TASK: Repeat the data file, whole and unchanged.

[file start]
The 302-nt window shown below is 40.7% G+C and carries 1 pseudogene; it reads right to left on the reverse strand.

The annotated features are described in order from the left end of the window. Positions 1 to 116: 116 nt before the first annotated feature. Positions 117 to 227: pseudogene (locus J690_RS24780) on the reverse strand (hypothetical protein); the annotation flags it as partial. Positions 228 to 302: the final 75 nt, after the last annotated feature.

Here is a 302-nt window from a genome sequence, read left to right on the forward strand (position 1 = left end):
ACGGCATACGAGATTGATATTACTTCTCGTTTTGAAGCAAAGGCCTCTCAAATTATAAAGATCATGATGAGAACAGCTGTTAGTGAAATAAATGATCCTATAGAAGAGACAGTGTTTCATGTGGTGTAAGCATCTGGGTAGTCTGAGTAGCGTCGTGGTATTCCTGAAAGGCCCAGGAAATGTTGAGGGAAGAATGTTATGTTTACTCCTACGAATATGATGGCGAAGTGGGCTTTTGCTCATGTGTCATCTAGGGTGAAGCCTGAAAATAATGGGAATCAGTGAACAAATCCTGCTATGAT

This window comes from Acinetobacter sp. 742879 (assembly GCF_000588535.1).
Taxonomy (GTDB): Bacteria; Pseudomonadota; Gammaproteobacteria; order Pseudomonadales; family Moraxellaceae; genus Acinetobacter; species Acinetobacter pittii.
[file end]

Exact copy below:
The 302-nt window shown below is 40.7% G+C and carries 1 pseudogene; it reads right to left on the reverse strand.

The annotated features are described in order from the left end of the window. Positions 1 to 116: 116 nt before the first annotated feature. Positions 117 to 227: pseudogene (locus J690_RS24780) on the reverse strand (hypothetical protein); the annotation flags it as partial. Positions 228 to 302: the final 75 nt, after the last annotated feature.

Here is a 302-nt window from a genome sequence, read left to right on the forward strand (position 1 = left end):
ACGGCATACGAGATTGATATTACTTCTCGTTTTGAAGCAAAGGCCTCTCAAATTATAAAGATCATGATGAGAACAGCTGTTAGTGAAATAAATGATCCTATAGAAGAGACAGTGTTTCATGTGGTGTAAGCATCTGGGTAGTCTGAGTAGCGTCGTGGTATTCCTGAAAGGCCCAGGAAATGTTGAGGGAAGAATGTTATGTTTACTCCTACGAATATGATGGCGAAGTGGGCTTTTGCTCATGTGTCATCTAGGGTGAAGCCTGAAAATAATGGGAATCAGTGAACAAATCCTGCTATGAT

This window comes from Acinetobacter sp. 742879 (assembly GCF_000588535.1).
Taxonomy (GTDB): Bacteria; Pseudomonadota; Gammaproteobacteria; order Pseudomonadales; family Moraxellaceae; genus Acinetobacter; species Acinetobacter pittii.